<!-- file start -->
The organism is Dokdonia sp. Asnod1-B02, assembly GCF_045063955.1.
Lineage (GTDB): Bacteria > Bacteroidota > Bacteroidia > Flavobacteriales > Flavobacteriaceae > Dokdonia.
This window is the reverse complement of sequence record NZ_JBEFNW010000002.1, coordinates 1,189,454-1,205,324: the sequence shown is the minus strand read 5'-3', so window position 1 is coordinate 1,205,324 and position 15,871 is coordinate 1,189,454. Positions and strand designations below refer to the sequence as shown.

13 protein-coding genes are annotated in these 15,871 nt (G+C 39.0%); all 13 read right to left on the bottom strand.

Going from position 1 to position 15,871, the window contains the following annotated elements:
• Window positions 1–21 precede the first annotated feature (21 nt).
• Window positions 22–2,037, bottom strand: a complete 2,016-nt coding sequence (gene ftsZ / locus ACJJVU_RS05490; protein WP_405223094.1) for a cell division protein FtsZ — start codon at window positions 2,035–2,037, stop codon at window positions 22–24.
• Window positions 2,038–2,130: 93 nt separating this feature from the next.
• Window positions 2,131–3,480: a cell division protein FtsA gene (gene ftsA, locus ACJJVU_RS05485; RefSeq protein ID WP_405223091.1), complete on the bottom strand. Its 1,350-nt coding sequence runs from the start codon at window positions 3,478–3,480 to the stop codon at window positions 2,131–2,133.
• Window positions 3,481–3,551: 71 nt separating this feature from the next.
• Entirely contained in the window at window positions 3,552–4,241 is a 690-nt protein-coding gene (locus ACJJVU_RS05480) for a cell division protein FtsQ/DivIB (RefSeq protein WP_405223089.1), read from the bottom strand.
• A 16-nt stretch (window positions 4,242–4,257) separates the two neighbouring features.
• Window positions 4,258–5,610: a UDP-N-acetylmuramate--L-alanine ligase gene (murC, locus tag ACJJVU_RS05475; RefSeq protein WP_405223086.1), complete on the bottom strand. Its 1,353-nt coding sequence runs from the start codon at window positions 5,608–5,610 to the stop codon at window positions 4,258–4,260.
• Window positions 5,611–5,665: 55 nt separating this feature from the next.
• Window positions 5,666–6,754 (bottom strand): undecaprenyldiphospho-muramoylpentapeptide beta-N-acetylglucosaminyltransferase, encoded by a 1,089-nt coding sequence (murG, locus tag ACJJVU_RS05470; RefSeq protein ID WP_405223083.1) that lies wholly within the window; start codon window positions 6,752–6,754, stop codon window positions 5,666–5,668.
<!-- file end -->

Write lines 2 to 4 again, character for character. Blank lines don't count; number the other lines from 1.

Lineage (GTDB): Bacteria > Bacteroidota > Bacteroidia > Flavobacteriales > Flavobacteriaceae > Dokdonia.
This window is the reverse complement of sequence record NZ_JBEFNW010000002.1, coordinates 1,189,454-1,205,324: the sequence shown is the minus strand read 5'-3', so window position 1 is coordinate 1,205,324 and position 15,871 is coordinate 1,189,454. Positions and strand designations below refer to the sequence as shown.

13 protein-coding genes are annotated in these 15,871 nt (G+C 39.0%); all 13 read right to left on the bottom strand.